|Worship as Review and Muster|
The Story: It begins to become clear that the setting of Psalm 50 is the Sabbath. God is calling His people together to worship Him, as will see in subsequent verses. How does He want them to think about Him to Whom they are coming? The images are precisely the kind designed to strike fear in the hearts of any worshiper, and fear of God is the starting point for a proper relationship with Him (cf. Deut. 10:12, 13). Our worship of God runs the risk of degenerating into mere formalism when we lose sight of the holiness and might of Him before Whom we assemble. God’s people further need to remember that, when they come before the Lord, it is not their words but His Word which matters most (v. 3; cf. Ps. 46:10, 11). Those who have covenanted to engage the God of Abraham are expected, like all the creatures of the Lord, to declare His righteousness (vv. 5, 6). When God assembles His people for worship it is to review their progress in obeying Him (vv. 4-6) and to send them forth to serve Him, obediently, in the world (cf. v. 23).
The Structure: Asaph begins to instruct the worshippers in Israel concerning the purpose and true nature of worship. The focal point of worship is God and His eternal character and purposes. We must not think that worship is something we can manipulate and mold in order to satisfy the demands of mere men, as though making sure everyone “enjoyed” worship was the actual end of worship. God does not come to meet with us in worship in order to discover whether or not we are happy; He meets us in worship so that we might bring offerings pleasing and acceptable to Him. Such offerings, as David pointed out, are not primarily physical, but spiritual; not the tangible and visible expressions of our devotion, but the offerings of our clean and consecrated hearts (cf. Ps. 51:6, 10, 17). Our primary concern in assembling to worship God must be that all we are and all we do should be according to His Word, in obedience to our covenant with Him, unto His pleasure, and for His glory. In a day such as ours – an age of narcissism and individualism – the Church needs to be reminded that even – indeed, especially – our worship must be focused on pleasing God and not ourselves or our neighbors.How does the service of worship in your church demonstrate an understanding of these purposes of worship which Asaph is beginning to make clear? How do you know when you have pleased God with your worship?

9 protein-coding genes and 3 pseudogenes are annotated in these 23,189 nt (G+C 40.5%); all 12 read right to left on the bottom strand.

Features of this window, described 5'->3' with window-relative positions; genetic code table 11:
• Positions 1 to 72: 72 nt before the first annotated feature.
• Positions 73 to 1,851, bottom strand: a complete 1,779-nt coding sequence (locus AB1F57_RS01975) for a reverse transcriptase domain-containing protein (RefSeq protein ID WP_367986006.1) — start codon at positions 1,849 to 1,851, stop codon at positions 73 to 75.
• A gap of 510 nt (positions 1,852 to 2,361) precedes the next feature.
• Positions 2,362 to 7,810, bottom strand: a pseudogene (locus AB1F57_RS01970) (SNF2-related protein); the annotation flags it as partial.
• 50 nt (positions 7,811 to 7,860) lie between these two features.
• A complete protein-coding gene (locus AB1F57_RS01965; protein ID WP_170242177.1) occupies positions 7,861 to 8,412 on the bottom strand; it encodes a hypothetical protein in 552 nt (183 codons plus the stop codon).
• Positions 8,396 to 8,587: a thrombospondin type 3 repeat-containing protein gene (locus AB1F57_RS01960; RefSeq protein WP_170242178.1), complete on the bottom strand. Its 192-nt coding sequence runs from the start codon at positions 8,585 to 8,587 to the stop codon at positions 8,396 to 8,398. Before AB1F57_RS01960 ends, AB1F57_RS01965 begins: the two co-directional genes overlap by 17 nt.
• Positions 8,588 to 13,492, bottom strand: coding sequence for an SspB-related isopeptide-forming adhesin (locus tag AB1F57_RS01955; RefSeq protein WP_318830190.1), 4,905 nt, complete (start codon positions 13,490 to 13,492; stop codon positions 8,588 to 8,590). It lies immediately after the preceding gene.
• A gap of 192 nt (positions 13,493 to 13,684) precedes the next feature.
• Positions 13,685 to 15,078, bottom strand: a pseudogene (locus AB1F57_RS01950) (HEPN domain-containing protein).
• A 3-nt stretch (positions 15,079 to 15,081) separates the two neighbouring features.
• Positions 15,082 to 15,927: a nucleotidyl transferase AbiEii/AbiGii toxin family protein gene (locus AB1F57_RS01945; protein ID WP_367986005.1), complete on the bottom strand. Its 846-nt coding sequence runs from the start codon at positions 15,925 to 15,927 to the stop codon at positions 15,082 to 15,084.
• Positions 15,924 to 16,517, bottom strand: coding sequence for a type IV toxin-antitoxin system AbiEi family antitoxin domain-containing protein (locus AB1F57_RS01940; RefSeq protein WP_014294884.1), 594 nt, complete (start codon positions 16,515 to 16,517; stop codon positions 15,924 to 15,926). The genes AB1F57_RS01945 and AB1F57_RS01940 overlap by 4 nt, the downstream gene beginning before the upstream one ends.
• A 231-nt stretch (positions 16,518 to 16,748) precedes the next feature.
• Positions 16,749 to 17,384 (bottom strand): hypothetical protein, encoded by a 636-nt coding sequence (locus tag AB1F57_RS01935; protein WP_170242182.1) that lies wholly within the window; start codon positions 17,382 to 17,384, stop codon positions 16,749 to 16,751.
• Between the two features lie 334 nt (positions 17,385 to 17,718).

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The Worldview Bible examines the teaching of Scripture according to the Story and Structure of Truth – the Framework of Christian Worldview – using only other Scriptures for illumination. Information about The Framework of Truth is available on this site. Unless otherwise indicated, all Scripture are from The Holy Bible, English Standard Version, copyright 2001 by Crossway Bibles, a division of Good News Publishers. Used by permission. All rights reserved.